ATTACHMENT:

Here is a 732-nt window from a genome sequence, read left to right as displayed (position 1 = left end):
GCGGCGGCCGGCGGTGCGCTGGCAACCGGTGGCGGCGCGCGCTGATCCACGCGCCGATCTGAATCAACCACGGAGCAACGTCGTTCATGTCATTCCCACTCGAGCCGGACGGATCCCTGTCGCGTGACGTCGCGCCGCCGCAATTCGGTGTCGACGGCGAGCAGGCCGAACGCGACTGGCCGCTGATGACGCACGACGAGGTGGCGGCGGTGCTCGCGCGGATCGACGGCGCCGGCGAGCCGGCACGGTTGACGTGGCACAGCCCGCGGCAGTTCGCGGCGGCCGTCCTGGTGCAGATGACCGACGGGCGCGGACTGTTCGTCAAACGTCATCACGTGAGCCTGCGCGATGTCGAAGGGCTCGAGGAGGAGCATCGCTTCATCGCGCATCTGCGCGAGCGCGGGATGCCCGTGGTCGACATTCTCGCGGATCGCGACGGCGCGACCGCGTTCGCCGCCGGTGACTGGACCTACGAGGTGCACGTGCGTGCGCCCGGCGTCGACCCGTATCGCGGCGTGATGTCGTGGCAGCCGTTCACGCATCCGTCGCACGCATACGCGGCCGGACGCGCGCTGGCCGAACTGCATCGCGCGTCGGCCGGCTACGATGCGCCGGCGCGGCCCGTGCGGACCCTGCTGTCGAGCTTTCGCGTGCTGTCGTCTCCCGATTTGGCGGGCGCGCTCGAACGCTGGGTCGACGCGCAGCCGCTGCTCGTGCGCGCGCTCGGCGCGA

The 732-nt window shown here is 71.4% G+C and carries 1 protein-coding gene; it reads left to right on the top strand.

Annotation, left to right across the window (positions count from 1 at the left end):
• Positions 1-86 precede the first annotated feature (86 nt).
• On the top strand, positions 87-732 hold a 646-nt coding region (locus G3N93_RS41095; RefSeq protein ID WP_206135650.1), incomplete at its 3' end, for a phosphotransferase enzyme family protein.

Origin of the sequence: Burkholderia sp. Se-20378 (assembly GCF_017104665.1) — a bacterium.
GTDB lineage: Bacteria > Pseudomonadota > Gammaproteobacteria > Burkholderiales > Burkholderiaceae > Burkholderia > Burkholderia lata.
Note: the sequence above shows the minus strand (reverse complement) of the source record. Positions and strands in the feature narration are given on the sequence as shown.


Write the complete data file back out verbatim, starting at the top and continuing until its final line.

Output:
Here is a 732-nt window from a genome sequence, read left to right as displayed (position 1 = left end):
GCGGCGGCCGGCGGTGCGCTGGCAACCGGTGGCGGCGCGCGCTGATCCACGCGCCGATCTGAATCAACCACGGAGCAACGTCGTTCATGTCATTCCCACTCGAGCCGGACGGATCCCTGTCGCGTGACGTCGCGCCGCCGCAATTCGGTGTCGACGGCGAGCAGGCCGAACGCGACTGGCCGCTGATGACGCACGACGAGGTGGCGGCGGTGCTCGCGCGGATCGACGGCGCCGGCGAGCCGGCACGGTTGACGTGGCACAGCCCGCGGCAGTTCGCGGCGGCCGTCCTGGTGCAGATGACCGACGGGCGCGGACTGTTCGTCAAACGTCATCACGTGAGCCTGCGCGATGTCGAAGGGCTCGAGGAGGAGCATCGCTTCATCGCGCATCTGCGCGAGCGCGGGATGCCCGTGGTCGACATTCTCGCGGATCGCGACGGCGCGACCGCGTTCGCCGCCGGTGACTGGACCTACGAGGTGCACGTGCGTGCGCCCGGCGTCGACCCGTATCGCGGCGTGATGTCGTGGCAGCCGTTCACGCATCCGTCGCACGCATACGCGGCCGGACGCGCGCTGGCCGAACTGCATCGCGCGTCGGCCGGCTACGATGCGCCGGCGCGGCCCGTGCGGACCCTGCTGTCGAGCTTTCGCGTGCTGTCGTCTCCCGATTTGGCGGGCGCGCTCGAACGCTGGGTCGACGCGCAGCCGCTGCTCGTGCGCGCGCTCGGCGCGA

The 732-nt window shown here is 71.4% G+C and carries 1 protein-coding gene; it reads left to right on the top strand.

Annotation, left to right across the window (positions count from 1 at the left end):
• Positions 1-86 precede the first annotated feature (86 nt).
• On the top strand, positions 87-732 hold a 646-nt coding region (locus G3N93_RS41095; RefSeq protein ID WP_206135650.1), incomplete at its 3' end, for a phosphotransferase enzyme family protein.

Origin of the sequence: Burkholderia sp. Se-20378 (assembly GCF_017104665.1) — a bacterium.
GTDB lineage: Bacteria > Pseudomonadota > Gammaproteobacteria > Burkholderiales > Burkholderiaceae > Burkholderia > Burkholderia lata.
Note: the sequence above shows the minus strand (reverse complement) of the source record. Positions and strands in the feature narration are given on the sequence as shown.